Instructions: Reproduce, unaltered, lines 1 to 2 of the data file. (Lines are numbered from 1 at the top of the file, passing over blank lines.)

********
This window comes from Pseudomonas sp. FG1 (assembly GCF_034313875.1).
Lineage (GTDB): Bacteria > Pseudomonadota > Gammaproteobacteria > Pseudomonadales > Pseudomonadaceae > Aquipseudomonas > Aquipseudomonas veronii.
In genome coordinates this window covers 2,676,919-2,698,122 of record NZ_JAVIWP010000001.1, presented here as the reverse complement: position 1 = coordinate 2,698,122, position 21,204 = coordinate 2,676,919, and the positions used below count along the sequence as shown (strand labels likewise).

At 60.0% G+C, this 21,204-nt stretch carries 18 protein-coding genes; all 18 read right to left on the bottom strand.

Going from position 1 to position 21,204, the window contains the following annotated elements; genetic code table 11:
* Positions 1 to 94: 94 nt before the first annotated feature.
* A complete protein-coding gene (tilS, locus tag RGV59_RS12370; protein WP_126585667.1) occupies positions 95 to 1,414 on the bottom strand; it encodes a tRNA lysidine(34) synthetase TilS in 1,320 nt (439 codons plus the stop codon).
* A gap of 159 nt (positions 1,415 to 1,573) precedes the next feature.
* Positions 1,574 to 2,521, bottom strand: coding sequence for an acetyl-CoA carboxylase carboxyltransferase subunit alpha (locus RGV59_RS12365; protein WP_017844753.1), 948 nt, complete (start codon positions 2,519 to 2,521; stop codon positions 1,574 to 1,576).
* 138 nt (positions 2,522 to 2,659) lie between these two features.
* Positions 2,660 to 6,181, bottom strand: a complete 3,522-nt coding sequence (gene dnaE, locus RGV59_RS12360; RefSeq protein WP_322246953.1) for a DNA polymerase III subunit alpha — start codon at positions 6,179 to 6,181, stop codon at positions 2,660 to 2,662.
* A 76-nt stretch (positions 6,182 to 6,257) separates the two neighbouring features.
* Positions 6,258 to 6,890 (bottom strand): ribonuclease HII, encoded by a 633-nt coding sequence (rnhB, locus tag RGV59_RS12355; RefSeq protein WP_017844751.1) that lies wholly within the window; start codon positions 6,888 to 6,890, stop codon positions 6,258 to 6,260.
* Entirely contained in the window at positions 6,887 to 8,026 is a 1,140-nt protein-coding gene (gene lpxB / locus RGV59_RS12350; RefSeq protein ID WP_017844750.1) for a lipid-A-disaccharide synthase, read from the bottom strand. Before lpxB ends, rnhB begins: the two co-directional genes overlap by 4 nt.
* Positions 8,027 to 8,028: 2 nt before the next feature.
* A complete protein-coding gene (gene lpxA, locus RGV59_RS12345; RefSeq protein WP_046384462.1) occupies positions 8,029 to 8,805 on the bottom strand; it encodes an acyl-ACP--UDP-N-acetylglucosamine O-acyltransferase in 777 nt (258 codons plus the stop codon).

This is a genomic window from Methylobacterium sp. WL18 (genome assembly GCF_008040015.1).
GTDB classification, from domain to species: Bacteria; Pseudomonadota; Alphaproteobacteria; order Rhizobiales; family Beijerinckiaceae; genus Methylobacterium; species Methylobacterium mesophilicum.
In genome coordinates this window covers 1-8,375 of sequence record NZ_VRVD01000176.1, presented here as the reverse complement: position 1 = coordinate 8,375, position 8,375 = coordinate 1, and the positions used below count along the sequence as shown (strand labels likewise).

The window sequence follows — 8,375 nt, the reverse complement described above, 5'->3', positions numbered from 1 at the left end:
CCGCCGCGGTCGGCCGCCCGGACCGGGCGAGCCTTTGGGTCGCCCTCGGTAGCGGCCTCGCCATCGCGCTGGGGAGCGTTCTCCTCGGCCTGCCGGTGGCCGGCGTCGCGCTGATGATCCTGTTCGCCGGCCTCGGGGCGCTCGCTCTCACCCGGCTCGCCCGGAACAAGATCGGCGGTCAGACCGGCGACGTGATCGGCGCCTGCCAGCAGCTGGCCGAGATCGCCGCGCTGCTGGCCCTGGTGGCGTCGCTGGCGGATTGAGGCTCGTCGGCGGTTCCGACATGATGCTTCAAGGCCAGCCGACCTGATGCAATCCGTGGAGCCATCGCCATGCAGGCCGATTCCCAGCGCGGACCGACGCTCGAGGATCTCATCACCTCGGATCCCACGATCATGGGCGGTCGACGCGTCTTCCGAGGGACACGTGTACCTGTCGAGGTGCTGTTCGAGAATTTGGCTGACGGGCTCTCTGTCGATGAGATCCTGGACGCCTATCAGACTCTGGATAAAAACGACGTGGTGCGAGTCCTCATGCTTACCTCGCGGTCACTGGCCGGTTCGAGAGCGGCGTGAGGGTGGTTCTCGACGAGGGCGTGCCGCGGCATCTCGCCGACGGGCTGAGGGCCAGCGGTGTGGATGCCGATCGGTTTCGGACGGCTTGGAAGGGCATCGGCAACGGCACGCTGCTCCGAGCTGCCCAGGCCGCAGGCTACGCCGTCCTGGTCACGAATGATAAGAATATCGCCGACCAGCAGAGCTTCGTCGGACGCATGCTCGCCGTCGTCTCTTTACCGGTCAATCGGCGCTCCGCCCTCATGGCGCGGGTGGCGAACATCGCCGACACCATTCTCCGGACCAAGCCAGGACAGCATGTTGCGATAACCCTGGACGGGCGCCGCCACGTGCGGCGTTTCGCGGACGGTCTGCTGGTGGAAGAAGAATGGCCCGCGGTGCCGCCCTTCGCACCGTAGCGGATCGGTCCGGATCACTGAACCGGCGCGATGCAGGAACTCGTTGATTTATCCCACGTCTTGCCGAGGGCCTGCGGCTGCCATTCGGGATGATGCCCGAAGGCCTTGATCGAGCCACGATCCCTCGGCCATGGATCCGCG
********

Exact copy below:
This window comes from Pseudomonas sp. FG1 (assembly GCF_034313875.1).
Lineage (GTDB): Bacteria > Pseudomonadota > Gammaproteobacteria > Pseudomonadales > Pseudomonadaceae > Aquipseudomonas > Aquipseudomonas veronii.